The night after we first slept together, he asked me to go for a walk. That’s when he told me he was married. He said he was forced into an arranged marriage with a relative of his mother’s (yes, a distant blood relative, which is not uncommon in his culture) who had lost her whole family in an explosion. He married her despite being in love with a woman he’d met in the US, where his family immigrated when he was in high school. But in college, he returned to Afghanistan to marry his arranged spouse and became a player, providing for his wife while doing as he pleased with other women—a typical lifestyle for Afghan husbands.
But there was another twist: Hameed reconnected with his American ex years later in Washington D.C., when she was in her 30s. She had never moved on from him and wanted a baby. Saying she was OK with him not being in the picture, she begged him to give her the gift of a baby whom she would raise herself. He didn’t want a child out of wedlock, so he spoke to his first wife, and they agreed that he should marry the American and take on a second family. He now has a total of seven children between both wives.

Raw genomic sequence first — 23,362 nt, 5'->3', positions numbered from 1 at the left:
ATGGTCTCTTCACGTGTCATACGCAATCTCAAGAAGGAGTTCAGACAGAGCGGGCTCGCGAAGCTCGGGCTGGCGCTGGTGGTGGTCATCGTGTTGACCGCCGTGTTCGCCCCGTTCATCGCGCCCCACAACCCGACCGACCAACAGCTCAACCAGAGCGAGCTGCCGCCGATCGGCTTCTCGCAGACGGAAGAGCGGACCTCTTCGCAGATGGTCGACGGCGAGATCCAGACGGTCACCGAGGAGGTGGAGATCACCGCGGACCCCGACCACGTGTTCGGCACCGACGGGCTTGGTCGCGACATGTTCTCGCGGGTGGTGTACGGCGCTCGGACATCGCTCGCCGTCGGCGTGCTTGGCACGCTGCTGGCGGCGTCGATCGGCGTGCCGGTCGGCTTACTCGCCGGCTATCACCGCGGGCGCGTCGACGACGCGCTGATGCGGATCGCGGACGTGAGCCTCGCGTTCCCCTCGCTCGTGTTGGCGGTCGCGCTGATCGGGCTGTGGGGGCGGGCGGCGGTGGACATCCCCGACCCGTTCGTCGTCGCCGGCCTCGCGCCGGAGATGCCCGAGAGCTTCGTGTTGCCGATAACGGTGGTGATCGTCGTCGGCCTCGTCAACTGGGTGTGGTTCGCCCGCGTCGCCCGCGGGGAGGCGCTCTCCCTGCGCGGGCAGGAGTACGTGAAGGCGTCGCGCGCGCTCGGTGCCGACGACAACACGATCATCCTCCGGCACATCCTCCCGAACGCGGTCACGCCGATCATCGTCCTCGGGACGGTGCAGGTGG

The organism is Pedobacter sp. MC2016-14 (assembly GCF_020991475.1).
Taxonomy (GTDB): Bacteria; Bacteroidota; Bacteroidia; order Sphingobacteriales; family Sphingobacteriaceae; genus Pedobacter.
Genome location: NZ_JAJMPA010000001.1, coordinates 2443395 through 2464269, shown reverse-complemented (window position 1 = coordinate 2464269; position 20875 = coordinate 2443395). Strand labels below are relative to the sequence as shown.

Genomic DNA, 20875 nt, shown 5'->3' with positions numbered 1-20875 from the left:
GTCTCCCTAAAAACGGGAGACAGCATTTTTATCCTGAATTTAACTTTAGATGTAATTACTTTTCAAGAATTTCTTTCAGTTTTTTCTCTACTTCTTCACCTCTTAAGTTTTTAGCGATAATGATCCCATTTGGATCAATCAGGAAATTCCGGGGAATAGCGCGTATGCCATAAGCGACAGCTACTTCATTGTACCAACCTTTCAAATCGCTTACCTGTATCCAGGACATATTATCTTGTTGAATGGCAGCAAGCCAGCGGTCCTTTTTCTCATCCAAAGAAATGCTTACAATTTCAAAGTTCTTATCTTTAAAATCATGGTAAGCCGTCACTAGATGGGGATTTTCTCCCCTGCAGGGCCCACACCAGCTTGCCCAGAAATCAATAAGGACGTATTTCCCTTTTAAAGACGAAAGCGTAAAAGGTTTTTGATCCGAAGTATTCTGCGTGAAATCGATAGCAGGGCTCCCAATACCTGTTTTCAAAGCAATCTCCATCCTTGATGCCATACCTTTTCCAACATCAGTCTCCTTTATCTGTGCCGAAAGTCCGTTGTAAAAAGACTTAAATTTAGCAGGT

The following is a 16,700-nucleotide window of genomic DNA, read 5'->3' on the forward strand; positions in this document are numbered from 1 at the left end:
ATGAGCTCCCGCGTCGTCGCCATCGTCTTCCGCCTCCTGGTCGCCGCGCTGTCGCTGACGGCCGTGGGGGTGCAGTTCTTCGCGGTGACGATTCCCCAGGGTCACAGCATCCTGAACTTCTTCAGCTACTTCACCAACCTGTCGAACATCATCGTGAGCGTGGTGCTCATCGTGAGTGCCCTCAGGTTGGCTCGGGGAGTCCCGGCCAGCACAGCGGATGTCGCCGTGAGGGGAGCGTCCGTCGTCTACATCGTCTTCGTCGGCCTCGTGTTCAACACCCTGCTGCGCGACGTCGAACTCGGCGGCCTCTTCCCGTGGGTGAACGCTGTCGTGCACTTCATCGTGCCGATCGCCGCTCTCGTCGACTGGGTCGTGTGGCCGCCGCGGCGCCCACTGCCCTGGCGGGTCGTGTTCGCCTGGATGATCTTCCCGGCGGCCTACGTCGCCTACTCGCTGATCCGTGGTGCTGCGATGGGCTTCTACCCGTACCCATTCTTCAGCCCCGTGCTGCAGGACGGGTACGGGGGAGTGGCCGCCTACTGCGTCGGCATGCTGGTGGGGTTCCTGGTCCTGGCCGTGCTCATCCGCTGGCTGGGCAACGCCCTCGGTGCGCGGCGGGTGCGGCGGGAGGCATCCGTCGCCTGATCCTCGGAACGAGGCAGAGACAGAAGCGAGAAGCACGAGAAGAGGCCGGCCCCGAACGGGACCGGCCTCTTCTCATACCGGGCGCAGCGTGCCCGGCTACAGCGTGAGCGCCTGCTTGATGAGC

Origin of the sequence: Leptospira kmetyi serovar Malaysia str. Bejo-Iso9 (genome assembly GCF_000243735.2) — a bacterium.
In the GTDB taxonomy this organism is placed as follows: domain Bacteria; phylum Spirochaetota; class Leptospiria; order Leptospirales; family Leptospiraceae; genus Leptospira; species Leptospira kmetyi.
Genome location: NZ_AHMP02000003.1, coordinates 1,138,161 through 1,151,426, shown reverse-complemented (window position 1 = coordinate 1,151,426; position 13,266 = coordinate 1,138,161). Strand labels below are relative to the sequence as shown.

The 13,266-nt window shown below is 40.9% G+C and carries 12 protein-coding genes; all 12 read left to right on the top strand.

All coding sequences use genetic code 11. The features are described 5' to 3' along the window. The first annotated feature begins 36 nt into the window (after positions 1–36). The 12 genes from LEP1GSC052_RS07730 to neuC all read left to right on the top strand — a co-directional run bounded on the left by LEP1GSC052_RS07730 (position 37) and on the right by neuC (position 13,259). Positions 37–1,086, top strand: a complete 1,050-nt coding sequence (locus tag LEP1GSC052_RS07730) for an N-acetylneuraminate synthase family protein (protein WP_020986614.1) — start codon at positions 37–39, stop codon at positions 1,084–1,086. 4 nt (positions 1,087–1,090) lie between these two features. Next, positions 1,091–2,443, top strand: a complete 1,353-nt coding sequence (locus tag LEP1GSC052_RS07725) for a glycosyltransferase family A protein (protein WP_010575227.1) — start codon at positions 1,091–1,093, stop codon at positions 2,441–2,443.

At the time, I was so swept up by my feelings for him, and by his charisma and intensity. I went along with what he said, even though everything indicated that he was a womanizer. I’m not proud of it, but I also know Hameed made his choices and was honest about them. He told me other things that made me admire him—about building his wealth from scratch and supporting his entire family, and about helping set up a school for orphans in an Afghan province. I chose to keep seeing him—and ironically, it was his other girlfriends, not his wives, who would force me to end the relationship.
About seven months after we started seeing each other, Hameed asked me to come see him in Dubai. Without a second thought, I flew there and waited for his call in my hotel room (our usual routine). Nothing. When he didn’t answer my call, I knew something was wrong. Even though I was afraid to leave my hotel room in case I missed his message, I frantically occupied myself by getting my nails and hair done, shopping for a new outfit, even getting a detox body wrap. Finally, around 8pm the next day, he invited me to “hang out with some friends.”